The Christie Administration has announced that the Federal Emergency Management Agency (FEMA) has awarded the state more than $66 million to assist the Middlesex County Utilities Authority (MCUA) with construction of flood walls and related work that will protect two of its critical wastewater pump stations from severe storms and flooding.
The MCUA’s Sayreville and Edison pump stations were inundated by Superstorm Sandy’s record storm surge in October 2012, causing significant system failures and discharges of untreated wastewater into the Raritan River and Raritan Bay. To mitigate the risk of this from happening in a future severe storm, the pump stations and related MCUA infrastructure will be undergoing a series of significant upgrades and protective measures using a combination of federal funding and financing from the state.
FEMA is providing $55.5 million for the construction of a flood wall and related infrastructure for the Sayreville pump station, the primary pump station in the MCUA system, and another $10.6 million for the construction of a flood wall and related infrastructure for the Edison pump station.
“Hardening of our wastewater and drinking water infrastructure against future storms and floods is a critical component of making New Jersey stronger, safer and more resilient,” said Department of Environmental Protection Commissioner Bob Martin. “The DEP, in partnership with the New Jersey Environmental Infrastructure Trust, has been working very closely with the MCUA and numerous other facilities so that we minimize the potential impacts of flooding and the chances of having the widespread service disruptions and environmental impacts that we experienced during Sandy.”
Across the state, operators of wastewater and drinking water infrastructure are in the process of designing or have started work on a variety of storm-resiliency projects, including replacing and hardening of pump stations, restoring and protecting key treatment and administrative facilities, constructing flood-protection walls and elevating existing walls, ensuring backup power generators are protected, relocating infrastructure to safer ground, and constructing pumping systems to prevent infrastructure inundation.
“We are grateful for the Hazard Mitigation portion of the FEMA grant funding as it puts us on a path toward greater resiliency for our critical wastewater pumping infrastructure,” said Richard Fitamant, Executive Director of the Middlesex County Utilities Authority. “Mitigating the effects of severe weather events is more pressing every year, so we look forward to better safeguarding our neighbors, the natural environment, and all those we serve.”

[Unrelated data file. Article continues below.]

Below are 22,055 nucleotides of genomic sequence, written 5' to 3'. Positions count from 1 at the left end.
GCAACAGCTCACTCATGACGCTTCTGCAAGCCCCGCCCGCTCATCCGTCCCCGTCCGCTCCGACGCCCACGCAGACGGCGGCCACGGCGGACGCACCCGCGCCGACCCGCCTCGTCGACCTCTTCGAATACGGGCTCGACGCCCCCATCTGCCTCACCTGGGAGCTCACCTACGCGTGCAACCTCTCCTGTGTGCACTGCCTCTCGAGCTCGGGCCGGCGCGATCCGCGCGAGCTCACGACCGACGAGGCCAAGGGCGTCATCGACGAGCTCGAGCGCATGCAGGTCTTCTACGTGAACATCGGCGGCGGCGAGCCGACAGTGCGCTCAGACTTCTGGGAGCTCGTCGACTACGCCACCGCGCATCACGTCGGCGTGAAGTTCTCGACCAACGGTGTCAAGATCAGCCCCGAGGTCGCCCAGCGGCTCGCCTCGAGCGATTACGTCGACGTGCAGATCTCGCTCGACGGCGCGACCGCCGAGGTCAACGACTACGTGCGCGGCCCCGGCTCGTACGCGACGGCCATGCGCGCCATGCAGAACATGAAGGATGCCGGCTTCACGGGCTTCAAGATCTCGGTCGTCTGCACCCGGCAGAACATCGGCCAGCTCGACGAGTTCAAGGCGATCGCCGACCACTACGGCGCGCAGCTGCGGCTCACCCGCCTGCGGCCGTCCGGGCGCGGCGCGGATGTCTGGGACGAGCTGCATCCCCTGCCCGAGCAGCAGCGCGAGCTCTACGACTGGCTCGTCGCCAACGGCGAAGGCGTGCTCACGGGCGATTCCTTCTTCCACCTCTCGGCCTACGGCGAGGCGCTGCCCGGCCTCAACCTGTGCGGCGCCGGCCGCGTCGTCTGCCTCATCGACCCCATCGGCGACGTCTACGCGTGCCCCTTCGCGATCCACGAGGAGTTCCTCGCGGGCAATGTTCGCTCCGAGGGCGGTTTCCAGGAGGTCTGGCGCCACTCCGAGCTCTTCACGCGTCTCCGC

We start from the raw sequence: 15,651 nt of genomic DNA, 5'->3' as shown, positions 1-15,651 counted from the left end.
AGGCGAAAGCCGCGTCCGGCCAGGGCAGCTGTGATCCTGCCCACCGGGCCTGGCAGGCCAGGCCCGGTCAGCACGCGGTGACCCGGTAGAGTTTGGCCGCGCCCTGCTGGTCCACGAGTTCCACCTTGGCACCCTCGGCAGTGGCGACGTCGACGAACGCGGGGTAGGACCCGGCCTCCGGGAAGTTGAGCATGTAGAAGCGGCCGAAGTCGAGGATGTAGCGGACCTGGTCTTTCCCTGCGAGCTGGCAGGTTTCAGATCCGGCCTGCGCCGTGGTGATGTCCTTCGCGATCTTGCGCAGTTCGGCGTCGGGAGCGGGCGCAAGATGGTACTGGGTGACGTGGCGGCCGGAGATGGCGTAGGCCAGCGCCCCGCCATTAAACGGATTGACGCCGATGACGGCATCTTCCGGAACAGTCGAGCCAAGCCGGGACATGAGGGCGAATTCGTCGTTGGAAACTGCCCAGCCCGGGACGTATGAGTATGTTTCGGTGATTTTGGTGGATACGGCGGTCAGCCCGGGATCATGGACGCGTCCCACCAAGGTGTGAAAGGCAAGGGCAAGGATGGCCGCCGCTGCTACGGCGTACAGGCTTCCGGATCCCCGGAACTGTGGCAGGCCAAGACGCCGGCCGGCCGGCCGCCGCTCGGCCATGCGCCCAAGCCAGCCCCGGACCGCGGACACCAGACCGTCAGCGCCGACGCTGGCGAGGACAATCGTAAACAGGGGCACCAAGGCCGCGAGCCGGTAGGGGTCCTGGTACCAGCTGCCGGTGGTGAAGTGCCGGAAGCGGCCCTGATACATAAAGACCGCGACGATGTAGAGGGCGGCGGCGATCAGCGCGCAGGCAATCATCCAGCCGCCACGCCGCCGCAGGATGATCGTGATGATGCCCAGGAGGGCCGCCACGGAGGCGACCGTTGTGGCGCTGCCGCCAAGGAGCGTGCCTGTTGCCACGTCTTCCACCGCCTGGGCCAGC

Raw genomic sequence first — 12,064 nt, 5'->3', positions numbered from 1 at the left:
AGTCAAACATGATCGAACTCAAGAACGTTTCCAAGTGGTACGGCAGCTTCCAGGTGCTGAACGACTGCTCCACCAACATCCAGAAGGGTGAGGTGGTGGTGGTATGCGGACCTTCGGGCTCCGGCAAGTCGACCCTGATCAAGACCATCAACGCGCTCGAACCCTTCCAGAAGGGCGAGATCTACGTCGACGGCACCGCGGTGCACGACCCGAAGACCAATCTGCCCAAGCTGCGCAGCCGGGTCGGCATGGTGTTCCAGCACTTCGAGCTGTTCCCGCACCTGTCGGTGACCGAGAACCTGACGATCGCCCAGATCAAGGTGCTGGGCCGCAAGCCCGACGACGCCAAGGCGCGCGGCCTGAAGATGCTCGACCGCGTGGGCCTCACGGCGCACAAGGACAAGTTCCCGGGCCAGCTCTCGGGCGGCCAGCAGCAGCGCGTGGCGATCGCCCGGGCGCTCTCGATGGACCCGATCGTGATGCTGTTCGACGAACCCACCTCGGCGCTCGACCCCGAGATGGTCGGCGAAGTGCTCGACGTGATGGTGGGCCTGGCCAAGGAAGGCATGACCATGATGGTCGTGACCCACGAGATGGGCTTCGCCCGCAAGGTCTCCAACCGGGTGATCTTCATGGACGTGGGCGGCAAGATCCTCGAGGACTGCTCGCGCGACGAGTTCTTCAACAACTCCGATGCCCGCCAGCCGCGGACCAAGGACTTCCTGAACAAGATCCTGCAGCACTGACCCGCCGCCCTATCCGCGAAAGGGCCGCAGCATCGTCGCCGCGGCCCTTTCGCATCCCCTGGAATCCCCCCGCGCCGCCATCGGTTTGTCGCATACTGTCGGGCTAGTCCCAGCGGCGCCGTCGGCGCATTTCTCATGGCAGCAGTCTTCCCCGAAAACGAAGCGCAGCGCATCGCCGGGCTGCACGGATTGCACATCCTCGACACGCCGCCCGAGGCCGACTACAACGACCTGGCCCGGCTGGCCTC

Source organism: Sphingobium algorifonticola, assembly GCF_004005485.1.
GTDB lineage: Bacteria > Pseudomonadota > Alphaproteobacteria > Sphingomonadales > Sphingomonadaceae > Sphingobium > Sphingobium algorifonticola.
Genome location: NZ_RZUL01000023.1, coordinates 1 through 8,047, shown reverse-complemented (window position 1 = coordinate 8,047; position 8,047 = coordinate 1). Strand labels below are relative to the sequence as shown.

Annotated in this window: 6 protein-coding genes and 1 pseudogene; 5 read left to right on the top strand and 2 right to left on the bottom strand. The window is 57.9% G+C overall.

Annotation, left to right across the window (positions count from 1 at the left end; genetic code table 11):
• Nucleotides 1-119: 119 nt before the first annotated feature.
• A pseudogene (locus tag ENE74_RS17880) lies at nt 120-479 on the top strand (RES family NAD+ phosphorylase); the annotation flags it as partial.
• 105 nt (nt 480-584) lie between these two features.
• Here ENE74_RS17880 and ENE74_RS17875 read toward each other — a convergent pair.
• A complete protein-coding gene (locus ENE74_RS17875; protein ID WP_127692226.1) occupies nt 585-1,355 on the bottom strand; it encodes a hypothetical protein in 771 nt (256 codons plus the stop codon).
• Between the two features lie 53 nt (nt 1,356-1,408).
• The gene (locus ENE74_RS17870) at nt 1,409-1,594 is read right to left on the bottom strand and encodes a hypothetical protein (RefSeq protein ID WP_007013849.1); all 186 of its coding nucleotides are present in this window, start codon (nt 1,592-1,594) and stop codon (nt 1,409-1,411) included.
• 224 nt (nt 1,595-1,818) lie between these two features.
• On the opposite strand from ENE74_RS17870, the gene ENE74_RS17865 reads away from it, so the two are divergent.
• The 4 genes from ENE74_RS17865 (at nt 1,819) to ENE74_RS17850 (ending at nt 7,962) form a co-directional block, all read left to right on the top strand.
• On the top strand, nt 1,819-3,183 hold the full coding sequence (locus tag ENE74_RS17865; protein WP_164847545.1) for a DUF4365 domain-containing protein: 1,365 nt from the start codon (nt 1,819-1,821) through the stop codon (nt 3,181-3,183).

The MCUA serves about 800,000 people in central New Jersey. The new flood walls and related infrastructure will be designed to protect against a 1- in-500-year flood event.
The proposed perimeter flood wall for the Sayreville pump station will be approximately 1,700 feet long and constructed with a designed top elevation of 21 feet above sea level, which is above the 500-year flood plain elevation and takes into account waves associated with storm surge. The actual height of the wall will range from five feet to nearly 14 feet above grade, accounting for the existing elevations above sea level of the surface of the ground.
The wall will be constructed using cast-in-place concrete supported by piles and underlain with a steel sheet-pile cutoff wall, extending up to about 30 feet below grade. A 24-foot-wide flood gate will be installed at the station’s entrance road.
The station will also be equipped with a system to prevent flood waters and storm surge from backing up and inundating the pump station. A stormwater collection and pump-out system will also be constructed to control stormwater within the flood wall containment area.
In addition, the existing electrical substation will be relocated to the northeast corner of the facility, allowing for construction of a stormwater overflow basin and new emergency backup power system will be constructed.
The proposed concrete flood wall system for the smaller Edison pump station will be approximately 650 feet long with a design top elevation of 23 feet above sea level. The pump station will also be equipped with a system to collect and pump out stormwater.
Costs not covered by the FEMA grants will be funded through low-interest loans provided by the New Jersey Environmental Infrastructure Trust, in partnership with the DEP.Related Articles: